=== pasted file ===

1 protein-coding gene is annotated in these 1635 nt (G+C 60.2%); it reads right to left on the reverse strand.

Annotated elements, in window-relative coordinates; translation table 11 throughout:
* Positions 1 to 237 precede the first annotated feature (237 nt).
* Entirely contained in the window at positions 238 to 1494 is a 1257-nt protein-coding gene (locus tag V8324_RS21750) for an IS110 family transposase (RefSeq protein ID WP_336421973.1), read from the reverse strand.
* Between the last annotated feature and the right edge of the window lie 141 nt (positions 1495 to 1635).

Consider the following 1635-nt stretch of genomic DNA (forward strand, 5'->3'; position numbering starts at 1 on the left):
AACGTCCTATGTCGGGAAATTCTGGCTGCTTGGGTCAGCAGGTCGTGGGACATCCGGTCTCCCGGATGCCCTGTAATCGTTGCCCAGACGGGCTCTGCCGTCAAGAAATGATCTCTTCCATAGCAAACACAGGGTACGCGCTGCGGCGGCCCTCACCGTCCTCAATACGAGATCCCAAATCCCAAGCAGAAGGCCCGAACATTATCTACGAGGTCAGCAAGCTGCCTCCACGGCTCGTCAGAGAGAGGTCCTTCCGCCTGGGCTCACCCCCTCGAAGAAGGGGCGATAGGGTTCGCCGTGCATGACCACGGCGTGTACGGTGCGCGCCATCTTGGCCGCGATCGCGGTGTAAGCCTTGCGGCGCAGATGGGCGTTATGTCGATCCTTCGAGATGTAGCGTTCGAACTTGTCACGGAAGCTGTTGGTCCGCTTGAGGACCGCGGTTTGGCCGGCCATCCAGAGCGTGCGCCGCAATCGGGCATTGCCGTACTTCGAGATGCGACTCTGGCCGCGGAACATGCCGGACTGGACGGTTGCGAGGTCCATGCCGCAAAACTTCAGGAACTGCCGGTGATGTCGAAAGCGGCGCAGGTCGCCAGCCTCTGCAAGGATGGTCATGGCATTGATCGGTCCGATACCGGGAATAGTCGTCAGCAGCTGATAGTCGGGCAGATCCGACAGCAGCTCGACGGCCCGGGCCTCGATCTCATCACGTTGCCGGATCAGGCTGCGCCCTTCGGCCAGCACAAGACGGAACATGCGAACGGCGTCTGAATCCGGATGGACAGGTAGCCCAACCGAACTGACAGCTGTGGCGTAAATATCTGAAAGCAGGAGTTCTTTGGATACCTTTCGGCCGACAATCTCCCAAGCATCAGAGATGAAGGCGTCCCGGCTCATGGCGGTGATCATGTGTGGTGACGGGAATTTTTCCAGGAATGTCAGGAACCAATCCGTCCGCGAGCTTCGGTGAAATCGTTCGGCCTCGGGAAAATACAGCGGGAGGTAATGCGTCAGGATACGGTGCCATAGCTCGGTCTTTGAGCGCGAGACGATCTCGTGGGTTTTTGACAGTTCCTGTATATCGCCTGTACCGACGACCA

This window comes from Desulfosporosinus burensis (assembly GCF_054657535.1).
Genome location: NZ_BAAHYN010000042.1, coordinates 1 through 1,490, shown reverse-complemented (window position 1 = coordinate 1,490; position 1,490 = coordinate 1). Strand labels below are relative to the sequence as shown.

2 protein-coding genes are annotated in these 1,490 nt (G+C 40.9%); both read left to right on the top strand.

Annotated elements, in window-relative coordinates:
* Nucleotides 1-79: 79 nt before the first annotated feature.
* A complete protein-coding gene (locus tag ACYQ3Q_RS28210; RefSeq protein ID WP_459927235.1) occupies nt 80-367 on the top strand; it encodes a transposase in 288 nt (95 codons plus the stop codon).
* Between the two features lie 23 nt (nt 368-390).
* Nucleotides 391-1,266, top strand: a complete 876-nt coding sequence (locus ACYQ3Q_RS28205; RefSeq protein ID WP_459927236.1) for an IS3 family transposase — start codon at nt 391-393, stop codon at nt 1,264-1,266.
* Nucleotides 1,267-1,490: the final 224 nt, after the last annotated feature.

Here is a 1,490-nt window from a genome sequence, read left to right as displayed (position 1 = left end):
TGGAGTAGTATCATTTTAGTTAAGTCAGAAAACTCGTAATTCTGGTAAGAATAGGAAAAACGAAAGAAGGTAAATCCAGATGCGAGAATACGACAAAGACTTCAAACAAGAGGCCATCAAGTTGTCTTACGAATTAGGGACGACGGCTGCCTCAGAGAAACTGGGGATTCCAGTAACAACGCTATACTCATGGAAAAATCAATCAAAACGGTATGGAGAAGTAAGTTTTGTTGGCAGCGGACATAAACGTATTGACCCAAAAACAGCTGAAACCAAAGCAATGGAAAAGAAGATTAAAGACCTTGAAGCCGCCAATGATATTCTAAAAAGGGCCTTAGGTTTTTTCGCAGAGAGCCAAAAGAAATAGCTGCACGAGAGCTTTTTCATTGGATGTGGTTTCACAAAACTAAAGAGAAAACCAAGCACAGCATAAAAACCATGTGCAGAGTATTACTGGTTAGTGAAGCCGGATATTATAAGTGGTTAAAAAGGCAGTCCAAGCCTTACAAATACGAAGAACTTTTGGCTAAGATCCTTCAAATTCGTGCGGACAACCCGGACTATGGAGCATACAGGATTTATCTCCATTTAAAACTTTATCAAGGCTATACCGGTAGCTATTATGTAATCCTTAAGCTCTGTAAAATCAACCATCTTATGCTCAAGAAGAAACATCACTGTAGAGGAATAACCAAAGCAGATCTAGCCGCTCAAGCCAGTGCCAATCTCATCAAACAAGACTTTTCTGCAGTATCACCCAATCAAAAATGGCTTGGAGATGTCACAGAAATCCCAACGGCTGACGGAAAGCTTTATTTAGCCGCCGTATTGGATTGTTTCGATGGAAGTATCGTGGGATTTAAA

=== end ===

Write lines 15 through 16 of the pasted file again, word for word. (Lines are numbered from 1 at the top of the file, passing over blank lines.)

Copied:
* Nucleotides 391-1,266, top strand: a complete 876-nt coding sequence (locus ACYQ3Q_RS28205; RefSeq protein ID WP_459927236.1) for an IS3 family transposase — start codon at nt 391-393, stop codon at nt 1,264-1,266.
* Nucleotides 1,267-1,490: the final 224 nt, after the last annotated feature.